Bill re­strict­ing Brazil abor­tions in­spires anger

Kuwait Times - - HEALTH & SCIENCE -

RIO DE JANEIRO: It is a dis­turb­ing scene: A Brazil­ian rape vic­tim ar­rives at the hos­pi­tal seek­ing an abor­tion, but first she must prove she was raped and un­dergo in­va­sive ques­tion­ing. That is the pro­posal con­tained in a bill in­tro­duced by the con­tro­ver­sial speaker of Brazil’s lower house, Eduardo Cunha, that has sparked protests by out­raged women across the coun­try.

An­swer­ing ral­ly­ing cries is­sued on so­cial net­works, thou­sands of women have taken to the streets of Rio de Janeiro, Sao Paulo and Brasilia call­ing for the bill to be shelved and for the ouster of Cunha, an Evan­gel­i­cal Chris­tian who is be­ing in­ves­ti­gated on cor­rup­tion charges. “The crim­i­nal is Cunha! Le­gal abor­tion now!” they chant. Cunha’s bill would re­quire rape vic­tims to sub­mit proof be­fore hav­ing an abor­tion, make it a crime to help or in­duce a woman to abort and limit the def­i­ni­tion of sex­ual violence to cases in which phys­i­cal or psy­cho­log­i­cal harm can be proven. Crit­ics say the bill’s vague lan­guage also threat­ens ac­cess to the “morn­ing-af­ter pill,” an emer­gency con­tra­cep­tive to pre­vent un­wanted preg­nan­cies. Brazil, the world’s largest Catholic coun­try by pop­u­la­tion, places tight re­stric­tions on abor­tion.

It is a crime pun­ish­able by up to three years in prison, ex­cept in three cases: a brain-dam­aged fe­tus, risk of death for the mother and rape. Rights groups es­ti­mate 850,000 women have abor­tions ev­ery year in Brazil-but just 1,500 of them are le­gal.

Pun­ish­ing rapists or vic­tims?

Marcela Ar­ruda, a 32-year-old artist who joined one march along with her mother and aunt, said Cunha’s bill was a throw­back to 75 years ago, when Brazil be­gan al­low­ing abor­tions for rape vic­tims. “It seems like we’re in 1940, not 2015. We’ve made a lot of gains, we’re not go­ing to give up now, we’re not go­ing to just shut up and take it,” she said.

Back­ers of the bill say it aims to strengthen rape in­ves­ti­ga­tions. “We want the ex­am­i­na­tion of the ev­i­dence to be manda­tory to help pun­ish the rapist. The more we carry out th­ese ex­ams, the bet­ter the chances of pun­ish­ing the rapist, of putting him in jail,” said Green Party law­maker Evan­dro Gussi. The goal, he said, is to elim­i­nate “any doubts that a rape was com­mit­ted.”

Many women dis­agree. “To prove that you were raped is ex­tremely dif­fi­cult. Be­cause you get to the po­lice sta­tion and they ask you, ‘Have you been drink­ing? How were you dressed? Did you con­sent?’” said Marcela Ve­gah, a 26-year-old ac­tivist at a march Thurs­day in Rio.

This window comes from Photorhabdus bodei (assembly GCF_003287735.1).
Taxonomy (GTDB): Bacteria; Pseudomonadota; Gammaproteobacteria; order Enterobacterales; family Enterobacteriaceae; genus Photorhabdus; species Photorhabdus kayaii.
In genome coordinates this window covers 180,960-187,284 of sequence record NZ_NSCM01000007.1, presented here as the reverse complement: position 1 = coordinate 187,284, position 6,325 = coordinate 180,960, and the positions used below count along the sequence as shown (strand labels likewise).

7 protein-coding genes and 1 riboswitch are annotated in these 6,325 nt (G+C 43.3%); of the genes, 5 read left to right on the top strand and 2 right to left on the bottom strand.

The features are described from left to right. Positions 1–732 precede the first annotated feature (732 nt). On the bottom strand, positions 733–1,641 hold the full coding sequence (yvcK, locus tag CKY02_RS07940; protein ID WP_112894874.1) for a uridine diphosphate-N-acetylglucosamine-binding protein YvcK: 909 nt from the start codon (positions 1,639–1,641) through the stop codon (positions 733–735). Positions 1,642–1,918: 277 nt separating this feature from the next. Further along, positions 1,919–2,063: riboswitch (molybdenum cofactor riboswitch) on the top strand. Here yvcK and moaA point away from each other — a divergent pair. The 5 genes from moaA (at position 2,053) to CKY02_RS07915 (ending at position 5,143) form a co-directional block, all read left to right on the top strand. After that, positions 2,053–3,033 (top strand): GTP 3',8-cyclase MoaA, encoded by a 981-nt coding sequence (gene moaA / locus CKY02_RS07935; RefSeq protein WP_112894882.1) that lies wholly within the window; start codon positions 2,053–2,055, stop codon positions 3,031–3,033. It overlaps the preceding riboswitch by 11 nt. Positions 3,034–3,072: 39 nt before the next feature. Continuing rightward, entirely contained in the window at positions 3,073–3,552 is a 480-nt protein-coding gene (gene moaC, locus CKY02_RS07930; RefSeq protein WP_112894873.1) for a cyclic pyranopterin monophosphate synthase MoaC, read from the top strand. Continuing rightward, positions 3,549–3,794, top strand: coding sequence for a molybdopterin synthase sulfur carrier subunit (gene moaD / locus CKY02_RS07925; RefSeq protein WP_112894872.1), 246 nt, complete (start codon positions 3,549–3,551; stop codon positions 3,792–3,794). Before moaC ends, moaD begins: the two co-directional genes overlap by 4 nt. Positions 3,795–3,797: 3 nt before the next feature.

The bill’s real aim is to fur­ther re­strict ac­cess to le­gal abor­tion, “which is al­ready dif­fi­cult,” said Si­nara Gu­mieri, a lawyer and re­searcher at Brazil’s In­sti­tute for Bioethics, Hu­man Rights and Gen­der.

Some crit­ics call the bill a smoke­screen to dis­tract from ac­cu­sa­tions that Cunha took mil­lions of dol­lars in bribes in a mas­sive cor­rup­tion scan­dal that has en­gulfed state oil com­pany Petro­bras. The con­tro­ver­sies come as Cunha is cen­ter stage in Brazil­ian pol­i­tics. As speaker, he has the power to de­cide whether to put to a vote a slew of pend­ing im­peach­ment pe­ti­tions against em­bat­tled left-wing Pres­i­dent Dilma Rouss­eff.

Cli­mate of fear

Even when it is le­gal, abor­tion is not easy in Brazil. Of the 68 cen­ters au­tho­rized to per­form the pro­ce­dure, just 37 ac­tu­ally do, ac­cord­ing to Gu­mieri’s or­ga­ni­za­tion. Many re­quire a po­lice re­port, foren­sic med­i­cal re­port or court per­mit. “Vic­tims are be­ing treated as sus­pects,” said Gu­mieri.

She said 36 per­cent of women who have had abor­tions in Brazil are girls or ado­les­cents who have suf­fered sex­ual violence, usu­ally in their own homes. Crit­ics say the bill also threat­ens ac­cess to the “morn­ing-af­ter pill.” “The bill is vague. It talks about non­abortive pro­ce­dures or drugs. That’s the case with the morn­ing-af­ter pill, an emer­gency con­tra­cep­tive. Con­fu­sion could arise in the in­ter­pre­ta­tion,” said law­maker Erika Kokay of the rul­ing Work­ers’ Party, who voted against the bill in com­mit­tee. The leg­is­la­tion is the lat­est salvo from a pow­er­ful con­ser­va­tive cau­cus in Brazil’s Congress that is also seek­ing to re­lax gun con­trol laws, limit the def­i­ni­tion of the fam­ily to het­ero­sex­ual cou­ples and re­strict in­dige­nous Brazil­ians’ rights to their an­ces­tral lands. — AFP

RIO DE JANEIRO: Brazil­ian women demon­strate in fa­vor of abort le­gal­iza­tion and against the pres­i­dent of the Brazil­ian Cham­ber of Deputies, Eduardo Cunha, in Rio de Janeiro down­town on Novem­ber 11, 2015. — AFP

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